A Long Overdo Update!

We have been so busy getting the new space going we have neglected this site! Here is a little rundown of where we are right now. More (MAJOR) updates coming very soon! Hope to soon you at the new venue for some of our amazing upcoming events.

 

 

By Nevonne McDaniels for The Wenatchee World

RadarStation has officially moved its 2-year-old “pop-surrealism and low brow” art gallery and gift shop out of Ron Evans’ East Wenatchee house and into downtown Wenatchee.

A grand opening is set for 4 to 9 p.m. Friday at the RadarStation’s new home, 115 S. Wenatchee Ave., in the former Material Things space, next to Davis Furniture. The opening features a solo exhibition by local artist Shen Leidigh titled “Millennial Mythology.”

“Leidigh’s art is heavy on illustration and allegory,” Evans said of Leidigh’s work in ink, watercolors and oils. “It is a vibrant, colorful show.”

Friday’s open house is part of the monthly Wenatchee First Friday Art Walk. Leidigh’s work will remain center stage at RadarStation throughout the month, with the work of another 20 artists displayed in the space as well, Evans said. 

Exhibitions in the coming months will feature everything from Bigfoot to cheese.

The working slogan for the gallery is “Weirdos need art, too,” Evans said. “Every time I try to describe the kind of stuff we do at RadarStation, the word ‘weird’ just seems to work.”

RadarStation caters to art beyond landscapes and portraits. “It’s something outside the mainstream,” he said.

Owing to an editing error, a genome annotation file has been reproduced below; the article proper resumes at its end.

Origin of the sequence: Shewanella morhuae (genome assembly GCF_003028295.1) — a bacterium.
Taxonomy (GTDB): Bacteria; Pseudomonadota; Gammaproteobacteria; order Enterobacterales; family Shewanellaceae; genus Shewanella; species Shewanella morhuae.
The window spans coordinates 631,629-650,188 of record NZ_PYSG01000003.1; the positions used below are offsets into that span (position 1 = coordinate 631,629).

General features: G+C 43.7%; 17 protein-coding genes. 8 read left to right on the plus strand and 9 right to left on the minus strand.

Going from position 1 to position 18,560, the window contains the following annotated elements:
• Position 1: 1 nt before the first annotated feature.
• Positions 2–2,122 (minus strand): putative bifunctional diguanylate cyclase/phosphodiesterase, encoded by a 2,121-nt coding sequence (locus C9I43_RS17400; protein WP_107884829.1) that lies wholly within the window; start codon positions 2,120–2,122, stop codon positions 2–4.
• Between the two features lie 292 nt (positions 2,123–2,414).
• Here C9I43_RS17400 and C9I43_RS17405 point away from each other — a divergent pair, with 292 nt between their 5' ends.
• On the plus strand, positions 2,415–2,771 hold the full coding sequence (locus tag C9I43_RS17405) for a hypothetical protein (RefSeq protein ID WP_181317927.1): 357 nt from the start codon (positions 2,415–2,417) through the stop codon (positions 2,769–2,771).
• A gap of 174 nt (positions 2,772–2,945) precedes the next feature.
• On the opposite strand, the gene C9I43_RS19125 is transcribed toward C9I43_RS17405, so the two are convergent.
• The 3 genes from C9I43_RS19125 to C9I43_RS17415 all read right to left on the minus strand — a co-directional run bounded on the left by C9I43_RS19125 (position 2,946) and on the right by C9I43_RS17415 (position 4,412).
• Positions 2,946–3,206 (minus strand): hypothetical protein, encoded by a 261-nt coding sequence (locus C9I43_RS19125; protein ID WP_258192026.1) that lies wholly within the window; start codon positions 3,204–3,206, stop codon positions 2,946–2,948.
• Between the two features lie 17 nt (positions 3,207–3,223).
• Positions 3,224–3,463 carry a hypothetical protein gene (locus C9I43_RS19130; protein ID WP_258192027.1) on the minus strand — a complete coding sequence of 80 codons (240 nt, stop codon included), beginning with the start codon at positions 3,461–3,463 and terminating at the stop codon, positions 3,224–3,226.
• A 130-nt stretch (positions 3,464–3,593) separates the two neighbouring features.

The move to the new 2,000-square-foot venue was possible thanks to an Indiegogo crowdfunding campaign that raised $15,000.

“That’s what got the ball rolling,” Evans said. “The rest was our own money and now we’re shifting to private investors.”

He signed a long-term lease on the building in March and started preparing for the move. His vision is to create an art hub that includes the gallery and gift shop as well as a stage, with music, poetry, author nights and film screenings. “And maybe even studio space for artists,” he said.

The gift shop features handmade art, from magnets, stickers and post cards to comics. By the end of the summer, Evans and business partner Rhia Foster hope to add a craft cocktail bar called The Telephone Co.

“We thought we needed the bar” to pencil out the bottom line for the gallery, he said, “but in the few days we’ve been open, I see the potential to make it just on the gallery. I may have undersold the gallery side a little.”

The downtown location and being open five days a week makes a huge difference.

“We were only open one day a month before,” he said. “It’s a whole different ballgame here. People are buying.”

In addition to rotating solo and themed exhibits, the gallery displays the work of about 20 artists, a mix of paintings, wall hangings and sculptures, all in the pop art, street art, low-brow genre.

The price range covers the gamut.

“We have a lot of original stuff that is relatively affordable,” Evans said.

RadarStation is open 2-7 p.m. Wednesdays and Thursdays; 2-8 p.m. Fridays; noon-8 p.m. Saturdays and noon-4 p.m. Sundays. It is closed Mondays and Tuesdays. 

Evans didn’t intend to open a gallery. A graphic artist by trade, he also is a musician and publishes a comic book about Edgar Rue, “a guy who commits suicide and wakes up in the afterworld.”